On the last Saturday of 1978, with only one day left in the old year, the off-white shade on the door of the Mirror Barber Shop at Sixth and E streets NW slowly descended like a sleepy, drooping eye.

Written on the shade in large, red block letters was the word "Closed," symbolizing the end of another work day and the death of another long-standing downtown business.

Nearly 60 years ago, when the downtown area bustled with the activity of the-aters, the courts, retail stores and residents living above the stores, the Mirror Barber Shop was opened by Fred Sirica, the father of former federal judge John J. Sirica.

"We had five barbers here at one time, and they all had their own customers," recalled retired bootblack Joseph Rawls, 74, who came to work at the shop in 1924. In those days, Rawls said, the wall of mirrors in the shop reflected the activity of barbers working from 8 a.m. until 6 p.m. weekdays.

"Judge Sirica's father worked that fromt chair until he retired," sometime about 1938 or 1939, Rawls said.

Now the neat row of chairs, sinks and cabinets will make room for the expansion of the D.C. Space Restaurant next door. Frederick Sturiala, 65, the barber who purchased the shop in 1971, said he sold the business because of poor health. Sturiala plans to work part-time at the barbershop in the Harrington Hotel at 11th and E streets NW.

Rawls, who has worked with Sturiala the past five years "to keep him company and to get out of the house," said he also hopes to work at the Harrington if he can work out an agreement with the manager of the barbershop.

The closing of the Mirror Barber Shop was a gentle passing, witnessed by few observers other than Sturiala, Rawls, four customers who came into the shop that morning and a group of young people making an unsuccessful 11th hour bid to purchase the red, white and blue barber's pole that turned slowly in the window.

Until the shop closed at noon, the two men passed the day doing what they like best -- performing their work with a relaxed efficiency and a genuine camaraderie that usually resulted in the serious-expressioned Sturiala playing straight man to the ever-lively Rawls.

"I come all the way down from Georgia and Eastern avenues to come here," said real estate broker Sheldon Tommer, the last customer. "I get a haircut the way I want it, and I enjoy the magnetism of these two guys."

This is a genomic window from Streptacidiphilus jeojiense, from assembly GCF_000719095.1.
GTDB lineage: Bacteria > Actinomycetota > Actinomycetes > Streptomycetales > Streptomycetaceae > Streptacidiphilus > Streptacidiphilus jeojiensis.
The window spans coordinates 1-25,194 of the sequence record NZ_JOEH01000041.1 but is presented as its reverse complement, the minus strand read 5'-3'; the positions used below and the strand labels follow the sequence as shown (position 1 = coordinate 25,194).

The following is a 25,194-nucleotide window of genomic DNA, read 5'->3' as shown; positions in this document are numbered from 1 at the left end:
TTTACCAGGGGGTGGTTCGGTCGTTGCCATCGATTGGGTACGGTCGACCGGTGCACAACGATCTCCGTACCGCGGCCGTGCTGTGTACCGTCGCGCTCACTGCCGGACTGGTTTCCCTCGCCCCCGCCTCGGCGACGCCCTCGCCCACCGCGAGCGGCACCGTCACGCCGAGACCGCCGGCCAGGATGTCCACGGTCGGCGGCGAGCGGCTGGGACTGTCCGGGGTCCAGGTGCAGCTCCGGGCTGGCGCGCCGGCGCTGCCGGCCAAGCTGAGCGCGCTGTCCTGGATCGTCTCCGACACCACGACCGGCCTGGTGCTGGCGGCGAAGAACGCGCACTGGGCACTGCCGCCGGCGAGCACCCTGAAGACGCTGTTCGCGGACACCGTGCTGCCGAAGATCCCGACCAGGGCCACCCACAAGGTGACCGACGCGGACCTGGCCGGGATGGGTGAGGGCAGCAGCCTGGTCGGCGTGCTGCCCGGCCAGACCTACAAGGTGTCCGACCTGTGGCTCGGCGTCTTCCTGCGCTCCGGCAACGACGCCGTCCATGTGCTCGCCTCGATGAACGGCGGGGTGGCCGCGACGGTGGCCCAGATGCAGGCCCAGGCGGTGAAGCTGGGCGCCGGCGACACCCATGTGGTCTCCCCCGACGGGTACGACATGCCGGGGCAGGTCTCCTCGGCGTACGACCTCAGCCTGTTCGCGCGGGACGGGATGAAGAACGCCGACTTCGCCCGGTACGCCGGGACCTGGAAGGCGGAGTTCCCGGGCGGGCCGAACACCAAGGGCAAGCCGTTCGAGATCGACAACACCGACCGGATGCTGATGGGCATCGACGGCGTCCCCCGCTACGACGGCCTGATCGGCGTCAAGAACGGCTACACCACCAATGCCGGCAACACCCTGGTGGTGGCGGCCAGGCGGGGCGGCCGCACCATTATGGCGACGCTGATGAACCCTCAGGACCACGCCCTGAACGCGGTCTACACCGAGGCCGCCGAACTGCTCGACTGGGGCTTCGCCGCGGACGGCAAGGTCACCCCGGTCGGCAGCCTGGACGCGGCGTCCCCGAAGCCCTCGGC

Between them, Rawls and Sturiala have spent more than a half-century working in the E Street area between Seventh and Ninth streets.

"We haven't been too far in, the last 50 years," Rawls admitted.

"I have some customers coming to me for 48 years," said Sturiala, who became a barber nearly 49 years ago. "I just went to a barbershop, watched. someone else working, and I learned. I practiced on my father, brother and a few friends."

"Want to know the truth?" Rawls chimed in, "He's still practicing."

After his "apprenticeship," Sturiala worked for local barber Joe Lombardo for 12 years before joining the Navy. He spent the first seven weeks of his enlistment cutting hair and neglecting swimming lessons.

"I was on a destroyer 23 months, and I still don't know how to swim," Sturiala grinned.

Rawls explains his many years as a bootblack by admitting he "got stuck" in the job after migrating to Washington from Columbia, S.C.

"I don't know why I came here, I just took off. I came in 1923. I got married in 1926, and my wife died in 1935." Two grandchildren by his only child, a daughter, Bonnie, were killed in a fire in the late '60s, he said.

Sturiala has two children and five grandchildren. His grandson was recently named to the All-American high school football team.

Rawls came to the Mirror Barber Shop by way of his first employer, Jack Cass, a barber at Ninth and E streets. Cass was later hired by Sirica to manage the Mirror Barber Shop, and Rawls said he was invited to go along.

"I liked it all right. There were more ladies on this street," he said with a wink. "He (Sirica) run me out of here a lot of times (for lateness). He was always going to fire me but he never got around to it. He was only kidding."

In the downtown Washington of the '30s, the barbershop's customers ranged from show people to District commissioners.

"We had a lot of judges, lawyers, loads of FBI people and a commissioner lived across the street," said Rawls of those early days.

"This was the main section of Washington," said Sturiala. Saloon keeper Jimmy Lake was acknowledged by area people as the mayor of Ninth Street, Louis Hodges had the best 10-cent roast beef sandwich in D.C., and burlesque was alive, said Sturiala.

"Of curse, in those days they didn't strip like they do now," he said. "You didn't see anything then."

Much of the hustle and bustle of the business sector continued until the '60s, the men said. Then it slowly crumbled under the weight of the riots and the Beatles.

Rawls said many of the downtown retail businesses left the area after the riots. And the barber business succumbed to the Mod Look.

"When the Beatles came, everybody started letting their hair go," Sturiala reflected sadly. "That's what ruined the barber business, the Beatles." CAPTION: Picture 1, The Mirror Barber Shop, 628 E St. NW, opened nearly 60 years ago. Copyright (c) , Linda Wheeler; Picture 2, Between them, Fred Sturiala, left, and Joseph Rawls have spent more than half a century working on E street in downtown Washington. Copyright (c) , Linda Wheeler